MGC and Headlong today announce the world première of James Graham’s new play
Labour of Love, with Martin Freeman and Sarah Lancashire leading the company. Labour of Love sees the return of MGC to the West End following Photograph 51 and their acclaimed 2013/14 season, also at the Noel Coward Theatre, and for Headlong with the multi award-winning People Places and Things, 1984 and most recently James Graham’s This House.
This razor-sharp political comedy reunites James Graham and director Jeremy Herrin following their previous collaboration on Headlong’s This House, which was recently revived at the Garrick Theatre, following its earlier critically acclaimed run at the National Theatre. Labour of Love opens at the Noel Coward Theatre on 25 September, with previews from 15 September, and runs until 2 December.
MGC continue their commitment to offer over 20,000 tickets at £10 (including booking fee and restoration levy), which is 25% of the tickets for the entire run, across all levels of the auditorium. In addition, they will stage access performances – with both captioned and audio described performances.
Michael Grandage said today, “This wonderful new play by James Graham is the start of a body of work that MGC will be producing over the next two years as we continue our commitment to delivering quality theatre at affordable prices in the West End. For this first production, I am delighted Jeremy Herrin and Headlong, a company I have long admired, are joining us.”
Jeremy Herrin added, “I’m delighted to be working on such a funny and politically insightful play as Labour of Love, and it’s a privilege to continue my creative relationship with James Graham. It’s a real testament to his writing that it has attracted two perfectly matched actors, both at the height of their powers, as Martin Freeman and Sarah Lancashire. I loved working with Michael at the Donmar, and I’m really looking forward to Headlong and MGC teaming up to bring the best in contemporary theatre to the West End this autumn.”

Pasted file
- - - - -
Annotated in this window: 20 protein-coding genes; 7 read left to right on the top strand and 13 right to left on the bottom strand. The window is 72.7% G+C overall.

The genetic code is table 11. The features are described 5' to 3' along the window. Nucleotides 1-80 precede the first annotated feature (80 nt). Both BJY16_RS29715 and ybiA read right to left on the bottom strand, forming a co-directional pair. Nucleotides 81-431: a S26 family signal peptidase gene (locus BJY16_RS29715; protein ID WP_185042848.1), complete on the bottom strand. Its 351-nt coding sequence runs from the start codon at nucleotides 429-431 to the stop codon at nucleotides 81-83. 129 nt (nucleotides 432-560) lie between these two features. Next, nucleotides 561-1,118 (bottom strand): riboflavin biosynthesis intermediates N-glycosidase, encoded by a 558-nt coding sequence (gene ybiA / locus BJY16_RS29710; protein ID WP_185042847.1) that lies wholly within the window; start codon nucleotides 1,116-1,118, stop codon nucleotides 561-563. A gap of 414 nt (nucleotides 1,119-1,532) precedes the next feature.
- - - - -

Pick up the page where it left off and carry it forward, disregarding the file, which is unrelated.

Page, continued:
Labour MP David Lyons cares about modernisation and “electability”… His constituency agent, Jean Whittaker cares about principles and her community. Set away from the Westminster bubble in the party’s traditional northern heartlands, this is a clash of philosophy, culture and class against the backdrop of the Labour Party over 25 years, as it moves from Kinnock through Blair into Corbyn… and beyond?
Martin Freeman plays David Lyons. For theatre, his credits include Richard III (Trafalgar Transformed), Clybourne Park, Kosher Harry (Royal Court Theatre) and Blue Eyes and Heels (Soho Theatre). For television, his work includes Sherlock (Emmy and BAFTA TV Award for Best Supporting Actor), Startup, The Eichmann Show, Fargo (Emmy and Golden Globe nominations for Best Actor), The Office (BAFTA TV nomination for Best Supporting Actor).
Sarah Lancashire plays Jean Whittaker. Her theatre work includes Betty Blue Eyes (Novello Theatre), and Michael Grandage’s production of Guys and Dolls (Piccadilly Theatre). Her extensive television credits include Happy Valley (for which she received the BAFTA for Best Actress earlier this week, RTS Award for Best Actress, Best Actress Award at the Monte Carlo Television Festival, National Television Award for Best Drama Performance).
James Graham’s theatre work includes This House (National Theatre – Olivier Award nomination for Best New Play, and Garrick Theatre – Olivier Award nomination for Best Revival), Monster Raving Loony (Theatre Royal Plymouth and Soho Theatre), The Vote (Donmar Warehouse, broadcast live on More4 on election night and nominated for Best Live Event at the BAFTA TV awards), The Angry Brigade (Theatre Royal Plymouth and Paines Plough), the Broadway musical Finding Neverland, written with Gary Barlow and Eliot Kennedy, Privacy (Donmar Warehouse), The Man (Finborough Theatre and on tour), The Whisky Taster (Bush Theatre) and Tory Boyz (Soho Theatre).
Jeremy Herrin directs. His credits for Headlong, where he is Artistic Director, include most recently Jack Thorne’s acclaimed Junkyard (UK tour), the Olivier Award-winning People, Places and Things (National Theatre, Wyndham’s Theatre and forthcoming UK tour), The Absence of War (UK tour), The Nether (Royal Court, Duke of York’s Theatre), This House by James Graham at the National Theatre, for which he was nominated for an Olivier Award for Best Director (also most recently at the Garrick Theatre – Olivier nomination for Best Revival), and Common which opens later this month at the National Theatre.